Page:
Los Angeles Angels of Anaheim v Boston Red Sox

Red Sox send Jered Weaver to first loss, now 5-0 against Angels

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The Red Sox are struggling against everyone else, but they beat Jered Weaver and moved to 5-0 against the Angels with a victory on Monday.

Since the beginning of 2010, the Red Sox are an incredible 14-1 versus the Angels.

Weaver, who had been 6-0 this season, was undone by a outstanding at-bat from Dustin Pedroia with two outs in the fifth. Pedroia fouled off eight pitches before delivering a two-run single on the 13th pitch of the confrontation, giving Boston a 3-2 lead.

Weaver came back out for the sixth even though he was at 103 pitches, and he ended up turning in a quality start. However, the Red Sox broke it open in the seventh, scoring six times off Hisanori Takahashi and Francisco Rodriguez before ultimately winning 9-5.

The victory went to Clay Buchholz, who allowed two runs over 6 2/3 innings despite struggling with a blister on the middle finger of his pitching hand.

Both Buchholz and Weaver were originally scheduled to pitch over the weekend, only to have their starts pushed back because of illnesses.

With the win, the Red Sox are now 13-15. They’re 8-15 against everyone except the Angels, while the Halos are 16-8 versus everyone but Boston.

Let’s play the “how long has it been since the Cubs won the World Series?” game!

1908 Cubs
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It started with a no-good St. Louis Cardinals fan being a troublemaker. That no-good Cardinals fan was Drew Silva, who began things innocently enough, noting that, despite their dominance this season, any team can theoretically beat the Chicago Cubs in a short series because that’s just how baseball goes:

Cubs fans started giving him guff for that, so Drew gave some back:

And with that it was on like Donkey Kong (a super old video game which was not invented for another 73 years after the Cubs last won the World Series). I tweeted this:

And with that, my followers went crazy. Here’s a sampling of some of the best ones:

And, for that matter . . .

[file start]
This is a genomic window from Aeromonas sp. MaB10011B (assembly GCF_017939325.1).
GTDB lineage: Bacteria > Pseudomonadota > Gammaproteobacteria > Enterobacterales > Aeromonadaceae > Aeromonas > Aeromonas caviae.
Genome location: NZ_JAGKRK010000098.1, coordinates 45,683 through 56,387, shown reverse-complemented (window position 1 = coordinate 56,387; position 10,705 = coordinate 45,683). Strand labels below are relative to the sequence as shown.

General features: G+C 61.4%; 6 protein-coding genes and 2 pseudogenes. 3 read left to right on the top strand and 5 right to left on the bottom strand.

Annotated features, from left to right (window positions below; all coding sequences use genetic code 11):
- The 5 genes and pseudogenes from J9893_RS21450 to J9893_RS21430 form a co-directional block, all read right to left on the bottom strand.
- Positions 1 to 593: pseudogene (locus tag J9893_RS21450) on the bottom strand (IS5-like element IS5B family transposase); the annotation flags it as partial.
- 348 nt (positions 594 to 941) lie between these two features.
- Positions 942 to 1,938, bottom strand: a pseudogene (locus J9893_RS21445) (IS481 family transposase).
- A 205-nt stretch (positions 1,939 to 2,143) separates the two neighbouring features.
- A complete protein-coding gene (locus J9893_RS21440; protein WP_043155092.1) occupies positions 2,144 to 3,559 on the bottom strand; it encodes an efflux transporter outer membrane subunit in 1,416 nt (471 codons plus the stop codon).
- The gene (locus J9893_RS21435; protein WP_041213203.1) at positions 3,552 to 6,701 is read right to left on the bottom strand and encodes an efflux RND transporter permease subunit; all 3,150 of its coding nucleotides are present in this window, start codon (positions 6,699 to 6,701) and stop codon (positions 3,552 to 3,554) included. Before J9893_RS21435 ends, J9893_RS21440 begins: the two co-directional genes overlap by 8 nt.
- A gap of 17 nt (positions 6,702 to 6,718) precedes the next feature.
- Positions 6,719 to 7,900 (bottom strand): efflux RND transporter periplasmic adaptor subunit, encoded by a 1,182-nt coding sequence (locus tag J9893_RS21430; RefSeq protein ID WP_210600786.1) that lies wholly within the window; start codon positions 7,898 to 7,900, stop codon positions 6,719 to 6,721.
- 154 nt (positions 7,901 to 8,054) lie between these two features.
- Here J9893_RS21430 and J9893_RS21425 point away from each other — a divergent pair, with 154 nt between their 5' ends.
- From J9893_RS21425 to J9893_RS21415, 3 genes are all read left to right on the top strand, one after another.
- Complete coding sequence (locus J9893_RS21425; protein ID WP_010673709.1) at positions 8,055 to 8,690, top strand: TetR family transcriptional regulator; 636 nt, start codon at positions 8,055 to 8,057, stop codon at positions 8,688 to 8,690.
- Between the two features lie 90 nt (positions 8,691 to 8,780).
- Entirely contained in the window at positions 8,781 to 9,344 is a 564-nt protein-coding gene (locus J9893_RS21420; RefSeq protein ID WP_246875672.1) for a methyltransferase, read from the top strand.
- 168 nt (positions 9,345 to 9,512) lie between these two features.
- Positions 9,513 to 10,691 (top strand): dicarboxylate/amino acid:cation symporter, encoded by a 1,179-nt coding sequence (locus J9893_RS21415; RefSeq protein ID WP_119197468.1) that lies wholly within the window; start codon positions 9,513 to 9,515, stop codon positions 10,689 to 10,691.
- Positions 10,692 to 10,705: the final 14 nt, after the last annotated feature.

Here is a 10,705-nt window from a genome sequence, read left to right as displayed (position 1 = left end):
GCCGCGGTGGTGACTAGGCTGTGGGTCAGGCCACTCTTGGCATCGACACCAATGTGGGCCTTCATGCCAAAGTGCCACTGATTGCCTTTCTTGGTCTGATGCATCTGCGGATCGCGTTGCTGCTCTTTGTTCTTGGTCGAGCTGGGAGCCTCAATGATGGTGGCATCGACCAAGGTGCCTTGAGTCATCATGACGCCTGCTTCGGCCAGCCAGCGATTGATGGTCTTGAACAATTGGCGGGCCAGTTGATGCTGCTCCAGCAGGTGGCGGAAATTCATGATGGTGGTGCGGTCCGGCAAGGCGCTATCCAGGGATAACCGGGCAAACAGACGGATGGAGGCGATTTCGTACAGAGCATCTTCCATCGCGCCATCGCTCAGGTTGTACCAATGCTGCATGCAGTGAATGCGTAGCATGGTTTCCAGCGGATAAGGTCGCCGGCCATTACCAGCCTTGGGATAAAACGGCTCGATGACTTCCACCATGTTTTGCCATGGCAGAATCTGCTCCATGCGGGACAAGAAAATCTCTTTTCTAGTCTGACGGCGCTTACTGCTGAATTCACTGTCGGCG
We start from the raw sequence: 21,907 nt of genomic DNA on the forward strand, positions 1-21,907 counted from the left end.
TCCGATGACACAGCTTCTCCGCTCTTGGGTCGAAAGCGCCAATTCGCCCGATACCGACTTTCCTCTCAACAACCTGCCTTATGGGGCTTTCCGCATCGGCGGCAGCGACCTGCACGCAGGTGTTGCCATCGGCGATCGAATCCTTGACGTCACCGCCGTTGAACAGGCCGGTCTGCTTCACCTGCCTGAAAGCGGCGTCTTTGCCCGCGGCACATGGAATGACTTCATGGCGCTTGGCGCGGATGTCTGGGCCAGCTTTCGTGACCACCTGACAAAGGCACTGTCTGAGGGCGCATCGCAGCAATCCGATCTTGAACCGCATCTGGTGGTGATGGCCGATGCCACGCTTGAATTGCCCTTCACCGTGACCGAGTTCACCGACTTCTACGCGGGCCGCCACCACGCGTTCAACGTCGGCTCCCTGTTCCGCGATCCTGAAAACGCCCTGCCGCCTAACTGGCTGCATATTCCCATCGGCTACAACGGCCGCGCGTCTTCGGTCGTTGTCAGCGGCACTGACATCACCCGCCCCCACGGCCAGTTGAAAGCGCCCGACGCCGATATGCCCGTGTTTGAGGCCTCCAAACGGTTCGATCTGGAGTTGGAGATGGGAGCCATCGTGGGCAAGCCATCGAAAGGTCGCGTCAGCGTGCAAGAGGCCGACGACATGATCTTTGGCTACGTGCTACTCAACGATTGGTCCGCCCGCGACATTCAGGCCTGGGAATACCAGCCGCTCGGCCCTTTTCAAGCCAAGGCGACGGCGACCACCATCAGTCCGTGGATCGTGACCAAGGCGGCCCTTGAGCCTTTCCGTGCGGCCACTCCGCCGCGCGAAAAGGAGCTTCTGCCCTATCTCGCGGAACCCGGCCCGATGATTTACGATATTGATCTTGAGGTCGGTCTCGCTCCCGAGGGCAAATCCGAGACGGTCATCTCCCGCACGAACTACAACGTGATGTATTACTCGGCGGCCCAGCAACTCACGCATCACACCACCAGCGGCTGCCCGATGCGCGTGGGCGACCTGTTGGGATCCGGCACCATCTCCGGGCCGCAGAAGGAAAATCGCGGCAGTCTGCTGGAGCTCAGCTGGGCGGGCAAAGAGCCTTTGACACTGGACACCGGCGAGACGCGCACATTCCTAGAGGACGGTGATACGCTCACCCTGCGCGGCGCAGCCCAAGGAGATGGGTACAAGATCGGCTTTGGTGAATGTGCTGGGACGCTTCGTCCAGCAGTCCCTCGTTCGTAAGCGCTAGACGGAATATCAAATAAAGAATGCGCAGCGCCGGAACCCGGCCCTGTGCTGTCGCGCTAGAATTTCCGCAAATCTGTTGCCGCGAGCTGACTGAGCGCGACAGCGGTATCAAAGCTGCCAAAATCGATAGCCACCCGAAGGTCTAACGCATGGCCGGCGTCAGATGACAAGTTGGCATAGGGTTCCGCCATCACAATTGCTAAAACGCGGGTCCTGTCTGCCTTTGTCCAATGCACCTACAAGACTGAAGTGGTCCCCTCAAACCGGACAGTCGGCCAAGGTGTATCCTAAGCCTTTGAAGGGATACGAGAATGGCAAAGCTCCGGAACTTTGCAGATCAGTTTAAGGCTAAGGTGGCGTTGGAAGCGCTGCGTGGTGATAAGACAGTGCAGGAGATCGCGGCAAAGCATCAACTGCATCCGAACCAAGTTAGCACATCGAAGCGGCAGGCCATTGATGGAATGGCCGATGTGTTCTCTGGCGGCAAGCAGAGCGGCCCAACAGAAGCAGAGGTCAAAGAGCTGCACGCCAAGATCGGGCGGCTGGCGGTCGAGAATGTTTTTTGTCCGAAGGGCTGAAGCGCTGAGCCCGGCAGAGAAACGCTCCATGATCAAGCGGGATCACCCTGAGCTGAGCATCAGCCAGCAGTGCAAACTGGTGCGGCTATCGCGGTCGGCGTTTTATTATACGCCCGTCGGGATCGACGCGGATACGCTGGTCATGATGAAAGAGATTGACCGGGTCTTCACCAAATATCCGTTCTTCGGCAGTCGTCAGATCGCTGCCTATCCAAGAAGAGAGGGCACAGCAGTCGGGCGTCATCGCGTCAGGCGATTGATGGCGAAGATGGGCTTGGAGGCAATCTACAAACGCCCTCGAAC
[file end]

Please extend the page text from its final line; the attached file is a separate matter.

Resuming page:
Too soon. Unlike the last Cubs World Series title.

Like I said, this was just a sampling. I’ve retweeted a ton more on my timeline and those I didn’t retweet can be seen in the replies here. My favorite one may have been “literally the invention of sliced bread,” which debuted in 1912, but I can’t find that tweet.

Please, Cubs fans, have a sense of humor about this. You have a wonderful ballpark that is not named after a third tier mortgage company, a grand history that is fantastic even if it hasn’t featured any championships and a future that is as bright or brighter than any other team out there. Maybe even come up with some of your own in the comments! History is fun! As is self-deprecation! What I’m saying is don’t be salty about this sort of thing. Salty is a bad look.

In other news, the Morton Salt Company was incorporated in 1910, two years after the Cubs last World Series victory.

The Dodgers have rebuffed lowball offers for Yasiel Puig

puig
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Jon Heyman reports that the Dodgers have “rebuffed offers” for Yasiel Puig.

Heyman says teams “appear to be bottom feeding for Puig,” making lowball trade proposals. The Dodgers may not have big future plans for Puig, but nor are they gonna sell low on him. And heck, maybe they have bigger plans for him now than they did a couple of weeks ago. He’s batting .396/.448/.698 with four home runs and 12 RBI in 14 games since his demotion to Triple-A Oklahoma. The guy who replaced him, Josh Reddick, is hitting .143/.211/.157 in 20 games since the Dodgers acquired him.

I doubt Puig steps foot in the Dodgers clubhouse before the end of the year, but it’s not like they can’t hold off and trade him in the offseason when teams can imagine him looking good in their uniform next spring.